Cars and Solar Power

Solar powered cars are already making their way into business plans of many automakers.

A couple benefits from solar-powered vehicles are that they aren’t as loud as a general engine would be because it runs on the sun’s light. They also do not emit greenhouse gases, which can help decrease pollution.

So how does a solar-powered car work exactly?

Energy From The Sun

We see many solar panels sitting out in the sun, and wonder how they are using the sun’s light to create energy.

Photovoltaic cells are used by solar cars to convert sunlight into energy.

  • These solar panels harness energy from the sun and convert it into electricity. As these solar panels are connected to cars, whether placed on top or built into the roof, the power collected can be directed straight to the electric motor of a car, fueling the battery.
  • Within these solar panels, silicon semiconductors absorb the sunlight, freeing and flowing electrons to generate electricity.

Now imagine you have a day or two off of work and you plan on staying home. If you have a solar powered car, you can leave it outside to charge up in the sun during the day. It will be ready to go when you are off to run errands or planning to have a date night.

Though automakers have not made a wide availability of solar panel cars to the public yet for purchase or lease. There is plenty of great hybrid cars available for lease to the public. For more information on finding the best car lease deals or to learn how you can have a successful car lease trade, visit or contact them at 866-SWAPNOW.

Higher Prices, Longer Loans and the Auto Industry

As the economy has slowly recovered from the Great Recession, the auto industry has seen a major increase in auto sales and loan lengths. Recently, lenders have become more comfortable loaning to subprime and deep subprime buyers. Researchers and analysts have taken notice and are weary of what these practices hold for the future of the auto industry.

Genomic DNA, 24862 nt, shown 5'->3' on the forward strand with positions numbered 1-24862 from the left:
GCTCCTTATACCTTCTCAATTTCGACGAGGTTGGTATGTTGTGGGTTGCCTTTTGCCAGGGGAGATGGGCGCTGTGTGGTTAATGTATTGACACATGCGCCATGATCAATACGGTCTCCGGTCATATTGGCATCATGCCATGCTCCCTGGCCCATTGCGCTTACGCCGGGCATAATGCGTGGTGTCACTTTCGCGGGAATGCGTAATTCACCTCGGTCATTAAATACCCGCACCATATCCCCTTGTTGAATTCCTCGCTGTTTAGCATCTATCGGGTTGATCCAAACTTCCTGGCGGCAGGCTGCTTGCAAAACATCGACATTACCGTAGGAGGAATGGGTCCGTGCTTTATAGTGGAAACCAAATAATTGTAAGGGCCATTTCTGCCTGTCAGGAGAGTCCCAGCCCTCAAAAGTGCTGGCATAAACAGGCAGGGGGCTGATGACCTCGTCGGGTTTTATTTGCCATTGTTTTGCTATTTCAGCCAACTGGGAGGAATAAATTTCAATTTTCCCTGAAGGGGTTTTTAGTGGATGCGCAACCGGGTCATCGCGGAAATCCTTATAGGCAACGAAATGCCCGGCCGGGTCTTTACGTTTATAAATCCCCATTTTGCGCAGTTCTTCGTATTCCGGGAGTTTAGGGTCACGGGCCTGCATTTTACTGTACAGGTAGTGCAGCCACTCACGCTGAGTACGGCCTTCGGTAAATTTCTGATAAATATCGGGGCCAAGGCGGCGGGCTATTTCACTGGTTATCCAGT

An article in the Associated Press stated that financial institutions have begun to offer longer loan lengths and approve borrowers who would have been denied the loan in the past. As the average price of a vehicle has been consistently rising, borrowers have been forced to take out six and seven year loans in order to keep the monthly payments more manageable. And it’s not just on the finance side, as has also experienced a rise in subprime shoppers applying for lease takeovers.

Dealers have also been offering big discounts in order to get more drivers through the door. Experts are cautioning lenders and the auto industry of the possible future effects because these discounts and lengthy loans resemble the same reasons of the economy’s downturn a few years ago.

Taking over a car lease is a smarter and more cost-effective choice to purchasing a car, particularly for those individuals in good credit standing. Why take out a 72-month loan when you can take over a car lease on and drive a newer car every year or so? Drivers looking to exit their lease early are matched up with individuals looking to take over that lease. Don’t get sucked into a long-term deal when there are short-term solutions to getting into that sought-after vehicle.

Headquartered in Cincinnati, Ohio, is the world’s largest automotive lease marketplace and the pioneer in facilitating lease transfers online. For more information about or how to exit your lease early, call 866-SWAPNOW or visit

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